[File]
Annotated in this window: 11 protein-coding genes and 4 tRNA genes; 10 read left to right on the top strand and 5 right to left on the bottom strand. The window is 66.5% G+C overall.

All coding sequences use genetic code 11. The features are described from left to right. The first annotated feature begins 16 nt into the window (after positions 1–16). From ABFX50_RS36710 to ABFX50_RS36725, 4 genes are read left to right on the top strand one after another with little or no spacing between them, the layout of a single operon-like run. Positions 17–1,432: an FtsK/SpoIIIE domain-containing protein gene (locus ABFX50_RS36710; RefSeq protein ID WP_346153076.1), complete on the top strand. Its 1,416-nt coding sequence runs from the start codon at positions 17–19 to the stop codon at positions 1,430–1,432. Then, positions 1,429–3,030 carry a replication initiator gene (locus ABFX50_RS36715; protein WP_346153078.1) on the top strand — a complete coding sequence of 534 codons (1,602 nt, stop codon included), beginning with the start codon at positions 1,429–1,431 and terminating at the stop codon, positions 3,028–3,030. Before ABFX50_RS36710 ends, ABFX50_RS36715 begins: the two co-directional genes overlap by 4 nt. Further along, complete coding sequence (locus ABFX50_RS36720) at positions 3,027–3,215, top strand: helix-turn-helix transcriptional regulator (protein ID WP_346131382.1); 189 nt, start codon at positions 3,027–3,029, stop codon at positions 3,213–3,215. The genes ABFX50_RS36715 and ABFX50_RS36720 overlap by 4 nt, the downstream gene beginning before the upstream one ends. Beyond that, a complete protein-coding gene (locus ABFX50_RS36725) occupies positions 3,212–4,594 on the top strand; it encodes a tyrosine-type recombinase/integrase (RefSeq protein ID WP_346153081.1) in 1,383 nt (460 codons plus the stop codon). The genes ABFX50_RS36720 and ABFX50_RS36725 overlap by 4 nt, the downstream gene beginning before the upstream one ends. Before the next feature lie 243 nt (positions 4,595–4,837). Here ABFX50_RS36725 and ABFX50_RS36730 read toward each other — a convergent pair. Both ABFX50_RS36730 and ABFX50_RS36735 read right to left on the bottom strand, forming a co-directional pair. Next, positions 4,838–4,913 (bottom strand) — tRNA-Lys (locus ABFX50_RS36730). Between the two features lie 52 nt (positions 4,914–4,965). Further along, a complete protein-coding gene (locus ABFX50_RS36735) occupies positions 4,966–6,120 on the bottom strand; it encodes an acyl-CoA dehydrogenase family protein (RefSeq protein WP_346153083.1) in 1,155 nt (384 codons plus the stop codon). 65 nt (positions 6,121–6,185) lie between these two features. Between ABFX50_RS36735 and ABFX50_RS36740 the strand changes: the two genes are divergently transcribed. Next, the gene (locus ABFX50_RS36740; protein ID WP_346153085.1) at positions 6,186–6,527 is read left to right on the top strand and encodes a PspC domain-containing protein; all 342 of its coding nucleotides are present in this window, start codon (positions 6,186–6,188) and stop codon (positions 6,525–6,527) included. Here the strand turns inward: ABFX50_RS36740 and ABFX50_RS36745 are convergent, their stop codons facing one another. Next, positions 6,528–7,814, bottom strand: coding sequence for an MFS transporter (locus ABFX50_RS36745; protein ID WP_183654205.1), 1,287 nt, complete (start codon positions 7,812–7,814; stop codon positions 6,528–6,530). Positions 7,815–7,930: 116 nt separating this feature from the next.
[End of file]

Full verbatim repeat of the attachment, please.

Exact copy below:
Annotated in this window: 11 protein-coding genes and 4 tRNA genes; 10 read left to right on the top strand and 5 right to left on the bottom strand. The window is 66.5% G+C overall.

All coding sequences use genetic code 11. The features are described from left to right. The first annotated feature begins 16 nt into the window (after positions 1–16). From ABFX50_RS36710 to ABFX50_RS36725, 4 genes are read left to right on the top strand one after another with little or no spacing between them, the layout of a single operon-like run. Positions 17–1,432: an FtsK/SpoIIIE domain-containing protein gene (locus ABFX50_RS36710; RefSeq protein ID WP_346153076.1), complete on the top strand. Its 1,416-nt coding sequence runs from the start codon at positions 17–19 to the stop codon at positions 1,430–1,432. Then, positions 1,429–3,030 carry a replication initiator gene (locus ABFX50_RS36715; protein WP_346153078.1) on the top strand — a complete coding sequence of 534 codons (1,602 nt, stop codon included), beginning with the start codon at positions 1,429–1,431 and terminating at the stop codon, positions 3,028–3,030. Before ABFX50_RS36710 ends, ABFX50_RS36715 begins: the two co-directional genes overlap by 4 nt. Further along, complete coding sequence (locus ABFX50_RS36720) at positions 3,027–3,215, top strand: helix-turn-helix transcriptional regulator (protein ID WP_346131382.1); 189 nt, start codon at positions 3,027–3,029, stop codon at positions 3,213–3,215. The genes ABFX50_RS36715 and ABFX50_RS36720 overlap by 4 nt, the downstream gene beginning before the upstream one ends. Beyond that, a complete protein-coding gene (locus ABFX50_RS36725) occupies positions 3,212–4,594 on the top strand; it encodes a tyrosine-type recombinase/integrase (RefSeq protein ID WP_346153081.1) in 1,383 nt (460 codons plus the stop codon). The genes ABFX50_RS36720 and ABFX50_RS36725 overlap by 4 nt, the downstream gene beginning before the upstream one ends. Before the next feature lie 243 nt (positions 4,595–4,837). Here ABFX50_RS36725 and ABFX50_RS36730 read toward each other — a convergent pair. Both ABFX50_RS36730 and ABFX50_RS36735 read right to left on the bottom strand, forming a co-directional pair. Next, positions 4,838–4,913 (bottom strand) — tRNA-Lys (locus ABFX50_RS36730). Between the two features lie 52 nt (positions 4,914–4,965). Further along, a complete protein-coding gene (locus ABFX50_RS36735) occupies positions 4,966–6,120 on the bottom strand; it encodes an acyl-CoA dehydrogenase family protein (RefSeq protein WP_346153083.1) in 1,155 nt (384 codons plus the stop codon). 65 nt (positions 6,121–6,185) lie between these two features. Between ABFX50_RS36735 and ABFX50_RS36740 the strand changes: the two genes are divergently transcribed. Next, the gene (locus ABFX50_RS36740; protein ID WP_346153085.1) at positions 6,186–6,527 is read left to right on the top strand and encodes a PspC domain-containing protein; all 342 of its coding nucleotides are present in this window, start codon (positions 6,186–6,188) and stop codon (positions 6,525–6,527) included. Here the strand turns inward: ABFX50_RS36740 and ABFX50_RS36745 are convergent, their stop codons facing one another. Next, positions 6,528–7,814, bottom strand: coding sequence for an MFS transporter (locus ABFX50_RS36745; protein ID WP_183654205.1), 1,287 nt, complete (start codon positions 7,812–7,814; stop codon positions 6,528–6,530). Positions 7,815–7,930: 116 nt separating this feature from the next.